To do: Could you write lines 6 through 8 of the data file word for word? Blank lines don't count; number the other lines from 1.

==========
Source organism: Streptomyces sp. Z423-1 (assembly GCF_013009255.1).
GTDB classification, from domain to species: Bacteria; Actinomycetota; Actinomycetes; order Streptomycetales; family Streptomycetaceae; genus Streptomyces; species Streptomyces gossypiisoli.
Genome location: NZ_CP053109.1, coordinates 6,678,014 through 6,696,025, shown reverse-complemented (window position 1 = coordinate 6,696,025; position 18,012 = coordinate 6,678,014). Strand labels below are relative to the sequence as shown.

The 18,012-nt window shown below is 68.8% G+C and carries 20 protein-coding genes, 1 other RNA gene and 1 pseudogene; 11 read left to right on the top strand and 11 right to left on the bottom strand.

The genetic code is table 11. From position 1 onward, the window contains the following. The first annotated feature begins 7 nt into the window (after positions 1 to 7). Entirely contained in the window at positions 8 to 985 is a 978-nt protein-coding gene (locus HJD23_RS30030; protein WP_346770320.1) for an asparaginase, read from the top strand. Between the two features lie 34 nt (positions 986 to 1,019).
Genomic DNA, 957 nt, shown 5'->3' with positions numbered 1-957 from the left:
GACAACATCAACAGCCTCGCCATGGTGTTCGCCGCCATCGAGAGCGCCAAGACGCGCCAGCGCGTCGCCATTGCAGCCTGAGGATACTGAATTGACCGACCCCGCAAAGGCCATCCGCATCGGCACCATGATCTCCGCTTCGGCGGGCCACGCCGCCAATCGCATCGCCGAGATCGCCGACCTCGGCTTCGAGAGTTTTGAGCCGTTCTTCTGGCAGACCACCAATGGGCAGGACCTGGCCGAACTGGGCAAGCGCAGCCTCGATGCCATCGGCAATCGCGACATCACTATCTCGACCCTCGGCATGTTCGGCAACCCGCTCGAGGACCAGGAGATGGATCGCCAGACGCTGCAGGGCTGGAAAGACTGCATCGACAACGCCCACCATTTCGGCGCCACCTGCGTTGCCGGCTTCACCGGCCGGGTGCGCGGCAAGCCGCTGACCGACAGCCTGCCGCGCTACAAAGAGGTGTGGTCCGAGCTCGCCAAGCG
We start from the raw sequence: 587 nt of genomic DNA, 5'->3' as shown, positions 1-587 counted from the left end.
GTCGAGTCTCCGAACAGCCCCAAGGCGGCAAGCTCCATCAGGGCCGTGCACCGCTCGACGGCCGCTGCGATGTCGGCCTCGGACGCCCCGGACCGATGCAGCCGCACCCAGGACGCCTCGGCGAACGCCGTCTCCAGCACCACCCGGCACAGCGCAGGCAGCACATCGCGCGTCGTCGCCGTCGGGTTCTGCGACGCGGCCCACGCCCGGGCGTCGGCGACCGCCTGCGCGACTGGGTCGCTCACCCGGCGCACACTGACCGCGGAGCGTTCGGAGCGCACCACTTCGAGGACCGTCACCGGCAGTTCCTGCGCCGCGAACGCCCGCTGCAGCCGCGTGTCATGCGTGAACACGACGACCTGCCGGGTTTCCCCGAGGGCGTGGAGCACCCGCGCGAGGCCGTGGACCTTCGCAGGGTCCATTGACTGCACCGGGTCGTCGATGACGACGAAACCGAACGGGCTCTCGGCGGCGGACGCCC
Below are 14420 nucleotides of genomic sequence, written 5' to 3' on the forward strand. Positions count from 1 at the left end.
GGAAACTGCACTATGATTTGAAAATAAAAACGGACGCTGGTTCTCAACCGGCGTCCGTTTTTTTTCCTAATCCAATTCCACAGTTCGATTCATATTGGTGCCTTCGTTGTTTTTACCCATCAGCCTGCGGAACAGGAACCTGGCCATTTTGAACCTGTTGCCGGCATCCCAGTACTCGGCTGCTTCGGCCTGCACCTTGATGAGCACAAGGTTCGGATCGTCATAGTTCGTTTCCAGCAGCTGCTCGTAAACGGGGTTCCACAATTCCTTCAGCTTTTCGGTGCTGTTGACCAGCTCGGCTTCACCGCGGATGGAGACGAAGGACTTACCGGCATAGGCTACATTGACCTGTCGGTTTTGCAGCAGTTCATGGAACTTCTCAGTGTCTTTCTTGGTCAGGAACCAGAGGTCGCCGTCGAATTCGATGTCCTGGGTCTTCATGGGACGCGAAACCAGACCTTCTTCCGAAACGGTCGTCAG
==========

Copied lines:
Genomic DNA, 957 nt, shown 5'->3' with positions numbered 1-957 from the left:
GACAACATCAACAGCCTCGCCATGGTGTTCGCCGCCATCGAGAGCGCCAAGACGCGCCAGCGCGTCGCCATTGCAGCCTGAGGATACTGAATTGACCGACCCCGCAAAGGCCATCCGCATCGGCACCATGATCTCCGCTTCGGCGGGCCACGCCGCCAATCGCATCGCCGAGATCGCCGACCTCGGCTTCGAGAGTTTTGAGCCGTTCTTCTGGCAGACCACCAATGGGCAGGACCTGGCCGAACTGGGCAAGCGCAGCCTCGATGCCATCGGCAATCGCGACATCACTATCTCGACCCTCGGCATGTTCGGCAACCCGCTCGAGGACCAGGAGATGGATCGCCAGACGCTGCAGGGCTGGAAAGACTGCATCGACAACGCCCACCATTTCGGCGCCACCTGCGTTGCCGGCTTCACCGGCCGGGTGCGCGGCAAGCCGCTGACCGACAGCCTGCCGCGCTACAAAGAGGTGTGGTCCGAGCTCGCCAAGCG
We start from the raw sequence: 587 nt of genomic DNA, 5'->3' as shown, positions 1-587 counted from the left end.